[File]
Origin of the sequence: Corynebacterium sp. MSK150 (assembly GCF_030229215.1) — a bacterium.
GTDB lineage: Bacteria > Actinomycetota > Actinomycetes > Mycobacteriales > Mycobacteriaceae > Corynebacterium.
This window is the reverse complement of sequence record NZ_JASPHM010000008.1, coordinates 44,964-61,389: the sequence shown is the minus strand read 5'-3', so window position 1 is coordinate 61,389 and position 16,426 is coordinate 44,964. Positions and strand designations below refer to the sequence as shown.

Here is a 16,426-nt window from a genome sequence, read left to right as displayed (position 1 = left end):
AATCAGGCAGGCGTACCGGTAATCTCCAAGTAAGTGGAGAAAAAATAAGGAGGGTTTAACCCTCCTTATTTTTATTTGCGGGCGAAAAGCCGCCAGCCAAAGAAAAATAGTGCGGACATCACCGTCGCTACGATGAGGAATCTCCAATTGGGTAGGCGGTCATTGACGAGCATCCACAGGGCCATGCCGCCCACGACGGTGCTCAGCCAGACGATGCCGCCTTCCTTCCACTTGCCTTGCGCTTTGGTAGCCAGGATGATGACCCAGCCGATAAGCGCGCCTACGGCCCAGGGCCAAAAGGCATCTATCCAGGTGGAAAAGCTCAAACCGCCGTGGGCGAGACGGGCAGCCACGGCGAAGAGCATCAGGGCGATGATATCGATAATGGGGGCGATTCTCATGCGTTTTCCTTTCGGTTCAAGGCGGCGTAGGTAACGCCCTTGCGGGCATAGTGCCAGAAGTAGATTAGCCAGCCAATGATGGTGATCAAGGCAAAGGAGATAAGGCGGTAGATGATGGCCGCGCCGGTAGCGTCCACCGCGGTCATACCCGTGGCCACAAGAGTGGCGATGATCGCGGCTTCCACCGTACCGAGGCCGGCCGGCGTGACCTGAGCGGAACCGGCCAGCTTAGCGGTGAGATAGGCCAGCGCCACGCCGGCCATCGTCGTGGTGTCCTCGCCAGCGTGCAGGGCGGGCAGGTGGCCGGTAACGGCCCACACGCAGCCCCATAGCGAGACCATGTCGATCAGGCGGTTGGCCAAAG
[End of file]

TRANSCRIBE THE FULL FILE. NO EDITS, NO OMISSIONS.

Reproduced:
Origin of the sequence: Corynebacterium sp. MSK150 (assembly GCF_030229215.1) — a bacterium.
GTDB lineage: Bacteria > Actinomycetota > Actinomycetes > Mycobacteriales > Mycobacteriaceae > Corynebacterium.
This window is the reverse complement of sequence record NZ_JASPHM010000008.1, coordinates 44,964-61,389: the sequence shown is the minus strand read 5'-3', so window position 1 is coordinate 61,389 and position 16,426 is coordinate 44,964. Positions and strand designations below refer to the sequence as shown.

Here is a 16,426-nt window from a genome sequence, read left to right as displayed (position 1 = left end):
AATCAGGCAGGCGTACCGGTAATCTCCAAGTAAGTGGAGAAAAAATAAGGAGGGTTTAACCCTCCTTATTTTTATTTGCGGGCGAAAAGCCGCCAGCCAAAGAAAAATAGTGCGGACATCACCGTCGCTACGATGAGGAATCTCCAATTGGGTAGGCGGTCATTGACGAGCATCCACAGGGCCATGCCGCCCACGACGGTGCTCAGCCAGACGATGCCGCCTTCCTTCCACTTGCCTTGCGCTTTGGTAGCCAGGATGATGACCCAGCCGATAAGCGCGCCTACGGCCCAGGGCCAAAAGGCATCTATCCAGGTGGAAAAGCTCAAACCGCCGTGGGCGAGACGGGCAGCCACGGCGAAGAGCATCAGGGCGATGATATCGATAATGGGGGCGATTCTCATGCGTTTTCCTTTCGGTTCAAGGCGGCGTAGGTAACGCCCTTGCGGGCATAGTGCCAGAAGTAGATTAGCCAGCCAATGATGGTGATCAAGGCAAAGGAGATAAGGCGGTAGATGATGGCCGCGCCGGTAGCGTCCACCGCGGTCATACCCGTGGCCACAAGAGTGGCGATGATCGCGGCTTCCACCGTACCGAGGCCGGCCGGCGTGACCTGAGCGGAACCGGCCAGCTTAGCGGTGAGATAGGCCAGCGCCACGCCGGCCATCGTCGTGGTGTCCTCGCCAGCGTGCAGGGCGGGCAGGTGGCCGGTAACGGCCCACACGCAGCCCCATAGCGAGACCATGTCGATCAGGCGGTTGGCCAAAG